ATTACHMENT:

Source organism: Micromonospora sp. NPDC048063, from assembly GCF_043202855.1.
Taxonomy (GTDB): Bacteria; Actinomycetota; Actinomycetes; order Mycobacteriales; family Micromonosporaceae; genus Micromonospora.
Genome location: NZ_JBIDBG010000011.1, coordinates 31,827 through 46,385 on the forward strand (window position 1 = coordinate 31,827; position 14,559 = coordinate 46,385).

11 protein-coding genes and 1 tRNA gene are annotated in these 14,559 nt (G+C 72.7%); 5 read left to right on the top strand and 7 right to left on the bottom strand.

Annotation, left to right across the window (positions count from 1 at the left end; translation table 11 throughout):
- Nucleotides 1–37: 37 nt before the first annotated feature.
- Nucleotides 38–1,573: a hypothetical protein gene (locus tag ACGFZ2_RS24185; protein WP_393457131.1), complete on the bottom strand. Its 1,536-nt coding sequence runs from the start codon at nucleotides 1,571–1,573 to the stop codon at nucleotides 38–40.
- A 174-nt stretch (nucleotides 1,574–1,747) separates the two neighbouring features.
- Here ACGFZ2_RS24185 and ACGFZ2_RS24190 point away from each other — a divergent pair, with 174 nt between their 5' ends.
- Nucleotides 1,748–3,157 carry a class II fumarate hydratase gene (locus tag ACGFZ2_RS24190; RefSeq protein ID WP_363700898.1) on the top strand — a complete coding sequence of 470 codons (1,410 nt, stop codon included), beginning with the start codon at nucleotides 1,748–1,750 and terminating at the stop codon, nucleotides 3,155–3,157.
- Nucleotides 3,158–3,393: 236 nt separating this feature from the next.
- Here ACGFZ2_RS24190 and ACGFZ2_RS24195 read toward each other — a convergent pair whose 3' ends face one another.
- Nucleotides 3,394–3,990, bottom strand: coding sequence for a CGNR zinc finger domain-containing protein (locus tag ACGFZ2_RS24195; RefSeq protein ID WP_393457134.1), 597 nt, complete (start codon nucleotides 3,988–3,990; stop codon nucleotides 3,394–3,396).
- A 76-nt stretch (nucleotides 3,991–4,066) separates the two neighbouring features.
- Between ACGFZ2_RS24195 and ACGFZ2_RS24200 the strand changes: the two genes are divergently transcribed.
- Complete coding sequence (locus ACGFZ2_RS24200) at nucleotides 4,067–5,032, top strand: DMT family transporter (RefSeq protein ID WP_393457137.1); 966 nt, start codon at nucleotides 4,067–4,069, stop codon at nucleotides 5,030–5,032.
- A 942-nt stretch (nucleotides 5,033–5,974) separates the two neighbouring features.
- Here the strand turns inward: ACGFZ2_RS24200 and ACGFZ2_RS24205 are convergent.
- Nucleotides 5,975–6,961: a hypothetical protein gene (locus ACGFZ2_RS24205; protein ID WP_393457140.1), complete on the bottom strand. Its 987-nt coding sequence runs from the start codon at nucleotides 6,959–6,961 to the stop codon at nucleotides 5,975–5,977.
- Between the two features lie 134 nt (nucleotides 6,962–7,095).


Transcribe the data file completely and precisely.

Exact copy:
Source organism: Micromonospora sp. NPDC048063, from assembly GCF_043202855.1.
Taxonomy (GTDB): Bacteria; Actinomycetota; Actinomycetes; order Mycobacteriales; family Micromonosporaceae; genus Micromonospora.
Genome location: NZ_JBIDBG010000011.1, coordinates 31,827 through 46,385 on the forward strand (window position 1 = coordinate 31,827; position 14,559 = coordinate 46,385).

11 protein-coding genes and 1 tRNA gene are annotated in these 14,559 nt (G+C 72.7%); 5 read left to right on the top strand and 7 right to left on the bottom strand.

Annotation, left to right across the window (positions count from 1 at the left end; translation table 11 throughout):
- Nucleotides 1–37: 37 nt before the first annotated feature.
- Nucleotides 38–1,573: a hypothetical protein gene (locus tag ACGFZ2_RS24185; protein WP_393457131.1), complete on the bottom strand. Its 1,536-nt coding sequence runs from the start codon at nucleotides 1,571–1,573 to the stop codon at nucleotides 38–40.
- A 174-nt stretch (nucleotides 1,574–1,747) separates the two neighbouring features.
- Here ACGFZ2_RS24185 and ACGFZ2_RS24190 point away from each other — a divergent pair, with 174 nt between their 5' ends.
- Nucleotides 1,748–3,157 carry a class II fumarate hydratase gene (locus tag ACGFZ2_RS24190; RefSeq protein ID WP_363700898.1) on the top strand — a complete coding sequence of 470 codons (1,410 nt, stop codon included), beginning with the start codon at nucleotides 1,748–1,750 and terminating at the stop codon, nucleotides 3,155–3,157.
- Nucleotides 3,158–3,393: 236 nt separating this feature from the next.
- Here ACGFZ2_RS24190 and ACGFZ2_RS24195 read toward each other — a convergent pair whose 3' ends face one another.
- Nucleotides 3,394–3,990, bottom strand: coding sequence for a CGNR zinc finger domain-containing protein (locus tag ACGFZ2_RS24195; RefSeq protein ID WP_393457134.1), 597 nt, complete (start codon nucleotides 3,988–3,990; stop codon nucleotides 3,394–3,396).
- A 76-nt stretch (nucleotides 3,991–4,066) separates the two neighbouring features.
- Between ACGFZ2_RS24195 and ACGFZ2_RS24200 the strand changes: the two genes are divergently transcribed.
- Complete coding sequence (locus ACGFZ2_RS24200) at nucleotides 4,067–5,032, top strand: DMT family transporter (RefSeq protein ID WP_393457137.1); 966 nt, start codon at nucleotides 4,067–4,069, stop codon at nucleotides 5,030–5,032.
- A 942-nt stretch (nucleotides 5,033–5,974) separates the two neighbouring features.
- Here the strand turns inward: ACGFZ2_RS24200 and ACGFZ2_RS24205 are convergent.
- Nucleotides 5,975–6,961: a hypothetical protein gene (locus ACGFZ2_RS24205; protein ID WP_393457140.1), complete on the bottom strand. Its 987-nt coding sequence runs from the start codon at nucleotides 6,959–6,961 to the stop codon at nucleotides 5,975–5,977.
- Between the two features lie 134 nt (nucleotides 6,962–7,095).